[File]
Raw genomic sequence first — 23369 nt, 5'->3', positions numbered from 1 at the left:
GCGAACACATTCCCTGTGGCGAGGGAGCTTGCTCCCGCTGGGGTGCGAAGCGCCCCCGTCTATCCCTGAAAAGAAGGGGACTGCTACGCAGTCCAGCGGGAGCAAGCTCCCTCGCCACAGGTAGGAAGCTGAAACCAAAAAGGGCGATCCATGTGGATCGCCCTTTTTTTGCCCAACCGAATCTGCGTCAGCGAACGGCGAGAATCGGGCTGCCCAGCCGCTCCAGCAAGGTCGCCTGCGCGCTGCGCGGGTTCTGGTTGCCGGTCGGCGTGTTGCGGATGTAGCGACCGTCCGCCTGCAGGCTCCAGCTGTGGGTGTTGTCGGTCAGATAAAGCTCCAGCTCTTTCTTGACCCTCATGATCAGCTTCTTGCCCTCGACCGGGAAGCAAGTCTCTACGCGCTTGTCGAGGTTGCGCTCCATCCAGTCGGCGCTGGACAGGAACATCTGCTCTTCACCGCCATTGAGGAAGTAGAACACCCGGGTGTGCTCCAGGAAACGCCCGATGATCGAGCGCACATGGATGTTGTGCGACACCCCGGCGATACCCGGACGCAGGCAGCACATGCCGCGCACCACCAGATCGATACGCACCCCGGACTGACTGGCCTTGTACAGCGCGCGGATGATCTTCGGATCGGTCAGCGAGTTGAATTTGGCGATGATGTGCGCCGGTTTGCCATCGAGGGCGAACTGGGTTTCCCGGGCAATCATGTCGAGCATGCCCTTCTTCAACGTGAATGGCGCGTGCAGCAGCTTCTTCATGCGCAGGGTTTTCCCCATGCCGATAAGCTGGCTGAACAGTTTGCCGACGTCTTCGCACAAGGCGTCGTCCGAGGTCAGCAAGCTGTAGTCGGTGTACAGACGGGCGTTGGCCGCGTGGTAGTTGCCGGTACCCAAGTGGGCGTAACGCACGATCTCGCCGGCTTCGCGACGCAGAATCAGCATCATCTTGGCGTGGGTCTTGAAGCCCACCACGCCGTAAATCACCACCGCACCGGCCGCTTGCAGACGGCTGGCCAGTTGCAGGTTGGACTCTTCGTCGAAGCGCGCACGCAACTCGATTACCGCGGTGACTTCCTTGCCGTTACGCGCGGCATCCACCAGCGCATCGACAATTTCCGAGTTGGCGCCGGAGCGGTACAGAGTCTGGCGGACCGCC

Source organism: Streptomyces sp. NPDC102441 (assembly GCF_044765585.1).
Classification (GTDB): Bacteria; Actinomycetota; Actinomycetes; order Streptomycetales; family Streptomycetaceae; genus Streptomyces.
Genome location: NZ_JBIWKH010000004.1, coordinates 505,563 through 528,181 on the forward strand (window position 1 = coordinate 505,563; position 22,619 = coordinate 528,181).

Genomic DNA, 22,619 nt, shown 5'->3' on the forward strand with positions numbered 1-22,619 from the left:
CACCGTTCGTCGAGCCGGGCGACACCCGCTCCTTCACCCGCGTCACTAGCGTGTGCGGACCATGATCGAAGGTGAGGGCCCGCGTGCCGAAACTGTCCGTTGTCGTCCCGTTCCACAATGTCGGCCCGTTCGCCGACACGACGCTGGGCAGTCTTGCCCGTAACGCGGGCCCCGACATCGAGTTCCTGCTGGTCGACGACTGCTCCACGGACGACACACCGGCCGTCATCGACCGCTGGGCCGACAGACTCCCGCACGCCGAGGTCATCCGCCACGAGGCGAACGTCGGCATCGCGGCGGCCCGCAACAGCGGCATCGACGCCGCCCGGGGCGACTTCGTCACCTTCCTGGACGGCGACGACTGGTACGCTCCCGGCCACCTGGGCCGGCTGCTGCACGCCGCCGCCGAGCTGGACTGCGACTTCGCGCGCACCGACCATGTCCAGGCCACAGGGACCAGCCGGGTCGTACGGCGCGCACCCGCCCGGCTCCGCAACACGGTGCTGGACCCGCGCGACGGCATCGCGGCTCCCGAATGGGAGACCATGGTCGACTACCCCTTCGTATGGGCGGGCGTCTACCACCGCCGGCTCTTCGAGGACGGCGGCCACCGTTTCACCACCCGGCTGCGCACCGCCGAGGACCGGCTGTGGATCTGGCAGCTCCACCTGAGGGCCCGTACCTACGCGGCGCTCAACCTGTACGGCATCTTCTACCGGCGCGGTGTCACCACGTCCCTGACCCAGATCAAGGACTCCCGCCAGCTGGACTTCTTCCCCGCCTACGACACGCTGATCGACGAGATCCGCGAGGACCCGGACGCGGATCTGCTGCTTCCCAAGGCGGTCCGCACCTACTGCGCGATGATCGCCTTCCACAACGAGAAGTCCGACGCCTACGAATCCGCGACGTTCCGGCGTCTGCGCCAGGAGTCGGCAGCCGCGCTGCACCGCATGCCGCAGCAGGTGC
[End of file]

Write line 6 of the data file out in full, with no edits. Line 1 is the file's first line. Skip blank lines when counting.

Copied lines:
Genomic DNA, 22,619 nt, shown 5'->3' on the forward strand with positions numbered 1-22,619 from the left: